1. Hollywood North out loud (two chapters, anyhow)
Back in June, I was invited by Chizine Publications to a ChiSeries event in Ottawa, where I read from my novel, HOLLYWOOD NORTH: A SIX REELER. The novel takes my 2014 novella (see Story Gallery) and blows it up, dropping the reader into the front row of an old movie house, a cavalcade of characters flickering across the dusty screen. It’s a cross-genre tale with a decidedly coming-of-age fantasy and horror bent, where first love, unexplained mysteries (Oak Island Money Pit, anyone?), and warped, small-town nostalgia percolate throughout. Cameo appearances abound. Frankie Laine, Queen Elizabeth II, The Three Stooges, Rod Serling, Rusty from Rin Tin Tin, Vincent Price, Burt Lancaster, The Hardy Boys, Gene Tierney, Jimmy Cagney, Aimee Semple McPherson, Sonny Liston, and many more. You’ll laugh! You’ll cry! You’ll have a sudden yearning to visit Trenton, Ontario, where the novel is set!
I should have more news about the novel soon, so watch this space. Meanwhile, for a taste of where the story goes, here’s my ChiSeries reading, featuring a mash-up of two early chapters:
2. My unliterary literary influences
At a current average of every twenty-seven months, I’ll be asked to name my literary influences. Typically, the question pops up after the small talk has run its course and brains are scrambling to fill dead air.
Now I could easily list my favorite authors—mainstream, genre, Stratemeyer Syndicate, and so-called literary fiction. And some day I will. But if I’m being honest, my most notable “literary” influences were comic books, TV Guide, MAD magazine, Screen Thrills Illustrated, and The Realist. I apologize for this, especially to those who naively expected more of me. And I understand fully, at this point, if you choose to exit this site without reading another word of mine. Anywhere. Ever.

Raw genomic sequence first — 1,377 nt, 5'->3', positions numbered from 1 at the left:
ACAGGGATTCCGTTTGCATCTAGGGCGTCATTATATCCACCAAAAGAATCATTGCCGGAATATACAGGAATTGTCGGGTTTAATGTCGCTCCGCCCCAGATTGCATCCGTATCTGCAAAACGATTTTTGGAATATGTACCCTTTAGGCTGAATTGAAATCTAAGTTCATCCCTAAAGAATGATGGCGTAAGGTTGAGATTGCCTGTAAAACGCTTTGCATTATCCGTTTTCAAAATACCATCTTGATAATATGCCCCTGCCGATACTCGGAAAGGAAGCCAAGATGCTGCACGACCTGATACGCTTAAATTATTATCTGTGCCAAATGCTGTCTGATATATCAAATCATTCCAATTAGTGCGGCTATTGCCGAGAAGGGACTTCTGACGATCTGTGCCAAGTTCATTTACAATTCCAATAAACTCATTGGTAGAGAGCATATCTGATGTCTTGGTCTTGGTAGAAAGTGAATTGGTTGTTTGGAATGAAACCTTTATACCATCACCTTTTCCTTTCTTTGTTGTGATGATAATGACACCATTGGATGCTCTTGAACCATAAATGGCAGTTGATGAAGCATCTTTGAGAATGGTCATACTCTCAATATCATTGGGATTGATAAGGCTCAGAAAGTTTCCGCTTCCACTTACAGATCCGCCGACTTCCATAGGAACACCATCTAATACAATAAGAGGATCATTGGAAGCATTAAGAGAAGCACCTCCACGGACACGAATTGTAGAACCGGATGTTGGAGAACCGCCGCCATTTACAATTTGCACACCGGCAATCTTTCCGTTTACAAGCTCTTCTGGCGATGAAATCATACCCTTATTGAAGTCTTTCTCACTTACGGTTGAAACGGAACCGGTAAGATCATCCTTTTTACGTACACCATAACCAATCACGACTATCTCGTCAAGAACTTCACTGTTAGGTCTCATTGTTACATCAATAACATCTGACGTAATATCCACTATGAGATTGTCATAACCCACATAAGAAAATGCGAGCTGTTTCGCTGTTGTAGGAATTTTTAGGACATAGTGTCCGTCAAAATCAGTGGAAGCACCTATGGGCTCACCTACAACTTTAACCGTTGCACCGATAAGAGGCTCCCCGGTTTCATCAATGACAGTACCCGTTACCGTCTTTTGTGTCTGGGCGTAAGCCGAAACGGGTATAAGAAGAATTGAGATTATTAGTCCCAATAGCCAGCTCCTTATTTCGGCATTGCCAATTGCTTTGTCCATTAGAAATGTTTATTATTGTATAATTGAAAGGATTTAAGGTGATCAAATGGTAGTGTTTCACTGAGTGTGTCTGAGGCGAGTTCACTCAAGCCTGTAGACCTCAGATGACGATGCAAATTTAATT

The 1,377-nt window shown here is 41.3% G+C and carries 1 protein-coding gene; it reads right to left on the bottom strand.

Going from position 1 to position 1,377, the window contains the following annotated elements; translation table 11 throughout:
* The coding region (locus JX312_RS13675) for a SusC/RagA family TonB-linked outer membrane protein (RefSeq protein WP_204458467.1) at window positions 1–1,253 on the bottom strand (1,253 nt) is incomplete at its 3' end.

Still here? Good. Chances are, you’re familiar with the influences I’ve mentioned above. Okay, maybe not Screen Thrills Illustrated or The Realist. While I won’t get into the former this time around, the latter is what inspired this entry. All issues of The Realist are now archived online.
The natural successor to MAD magazine, The Realist and its founder/editor Paul Krassner took satire and counter-culture criticism to a jarring new extreme. Strangely, I bought my first copy on a train from Trenton (Ontario) to Montreal in 1963, which is in itself a mystery. I mean, how did family-friendly CNR come to sell this blatantly subversive and sexually explicit magazine? Not that I cared, then or now. I loved it from the start, whether I fully grasped the contents and references or not. For a portrait of the underground movement of the ’60s and ’70s, you won’t do better than The Realist. The good news is, every issue is now available for free online, trigger warnings be damned. Your Realist indoctrination begins here.
3. Am I the only person who didn’t already know about Flin Flon?
While doing a bit of research, I stumbled across the fact that the city of Flin Flon, Manitoba is named after a character from a 1905 science fiction novel—prospector Josiah Flintabbatey Flonatin, the hero of The Sunless City by J.E. Preston Muddock. (No, I’d never heard of the book, either.)
Accounts vary, but the gist of the story is that Flin Flon was founded in 1915 by Thomas Creighton, a real-life prospector and fan of the novel. If you’ve got three minutes, this 1978 short from the National Film Board of Canada will fill you in on the improbable details.
I can think of only one other place named after a fictional character and that’s Tarzana, CA. If you can add to the list, let me know.